Are Companies Liable to Protect Staff from Unruly Customers?

Employment expert weighs in on the landmark civil case McDonald’s workers are bringing against the corporation

McDResearch shows that violence at fast food restaurants is not an uncommon occurrence, with these establishments facing more than twice the level of violent crimes as full-service eateries.

But how responsible are employers for protecting employees from workplace violence? A group of McDonald’s workers are contesting that their employers have not done enough to protect them from the onslaught of customer abuse that has been rampant at many locations, specifically those located in Chicago, IL.

“While the ‘Fight for 15’ has been at the center of conversations about the fast food industry, a new concern is emerging for these minimum wage workers. A group of 17 McDonald’s workers in Chicago are bringing to light the dangers they face on the job, and asking the fast food giant to do more to protect its staff,” says Rob Wilson, human resources expert, Chicago native, and President of Employco USA, a national employment solutions firm with locations across the country.

Wilson says that the McDonald’s employees contend that there is a “citywide and nationwide pattern” of violence directed either at or around McDonald’s workers from unruly customers.

“They are pointing to the high incidence of emergency situations at their places of employment, including up to 20 calls to 911 on any given day at one Chicago McDonald’s,” says Wilson. “And other statistics show that there have been over 700 violent incidents at McDonald’s locations in the last 3 years.”

The employment expert says that companies are not expected to be able to prevent or predict aggressive behavior from customers, but they do have a duty to provide reasonable support and protection for their workers.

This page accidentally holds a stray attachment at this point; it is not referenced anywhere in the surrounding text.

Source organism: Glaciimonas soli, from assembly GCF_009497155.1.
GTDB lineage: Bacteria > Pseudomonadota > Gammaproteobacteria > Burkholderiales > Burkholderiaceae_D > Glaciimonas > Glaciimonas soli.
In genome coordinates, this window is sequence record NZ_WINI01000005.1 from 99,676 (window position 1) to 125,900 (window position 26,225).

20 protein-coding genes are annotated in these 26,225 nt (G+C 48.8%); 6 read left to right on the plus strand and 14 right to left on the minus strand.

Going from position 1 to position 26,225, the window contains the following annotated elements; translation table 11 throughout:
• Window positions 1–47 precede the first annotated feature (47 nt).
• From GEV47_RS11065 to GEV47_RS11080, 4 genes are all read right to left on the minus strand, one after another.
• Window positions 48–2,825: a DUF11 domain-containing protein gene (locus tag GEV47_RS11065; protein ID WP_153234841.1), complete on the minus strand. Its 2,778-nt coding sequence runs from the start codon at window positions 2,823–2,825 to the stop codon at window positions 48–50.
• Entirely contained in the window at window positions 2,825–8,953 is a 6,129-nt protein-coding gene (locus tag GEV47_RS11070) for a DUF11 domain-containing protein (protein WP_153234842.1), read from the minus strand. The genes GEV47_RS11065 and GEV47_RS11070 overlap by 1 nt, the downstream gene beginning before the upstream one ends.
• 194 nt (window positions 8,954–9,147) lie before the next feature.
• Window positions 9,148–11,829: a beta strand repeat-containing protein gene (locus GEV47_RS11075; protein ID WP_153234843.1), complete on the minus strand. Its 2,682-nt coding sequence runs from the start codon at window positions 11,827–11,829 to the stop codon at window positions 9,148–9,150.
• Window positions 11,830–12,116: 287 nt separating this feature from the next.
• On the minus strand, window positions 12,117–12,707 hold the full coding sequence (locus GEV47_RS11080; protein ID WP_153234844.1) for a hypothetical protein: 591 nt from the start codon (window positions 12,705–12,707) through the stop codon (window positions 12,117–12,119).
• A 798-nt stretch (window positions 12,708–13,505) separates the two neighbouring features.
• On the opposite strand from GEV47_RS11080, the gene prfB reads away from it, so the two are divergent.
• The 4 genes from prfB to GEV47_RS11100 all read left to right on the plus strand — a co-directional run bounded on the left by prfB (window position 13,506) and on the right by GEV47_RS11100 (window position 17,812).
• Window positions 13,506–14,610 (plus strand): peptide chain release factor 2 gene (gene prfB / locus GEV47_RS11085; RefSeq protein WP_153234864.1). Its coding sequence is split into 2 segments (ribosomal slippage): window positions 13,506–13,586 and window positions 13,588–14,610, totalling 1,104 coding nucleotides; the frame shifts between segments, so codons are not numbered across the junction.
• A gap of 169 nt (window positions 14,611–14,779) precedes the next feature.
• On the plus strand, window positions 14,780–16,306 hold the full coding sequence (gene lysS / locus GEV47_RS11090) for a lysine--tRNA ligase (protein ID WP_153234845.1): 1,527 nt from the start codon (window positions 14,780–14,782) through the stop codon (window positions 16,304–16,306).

“This is going to be a landmark civil case,” says Wilson. “It is going to change the way many companies address fears among their staff, and it would behoove employers to start being more proactive right now, such as by offering increased training to staff when it comes to handling violent customers, as well as offering support and resources to employees such as mental health care in the wake of traumatic incidents in the workplace.”

Wilson also notes that companies who fail to institute safety protocol like security cameras or employers who fail to enforce strict bans against customers who have been aggressive to staff in the past may be held liable in the future.

“Many managers and employers are quick to take the ‘customer is always right’ approach, but if it means tolerating abuse of your workers, the situation can quickly become untenable and put your workers at unnecessary risk,” says Wilson. “Protecting your staff’s dignity and physical safety when confronted with angry customers has to be as paramount as other workplace safety protocols.”

For more on this topic, please contact Rob Wilson at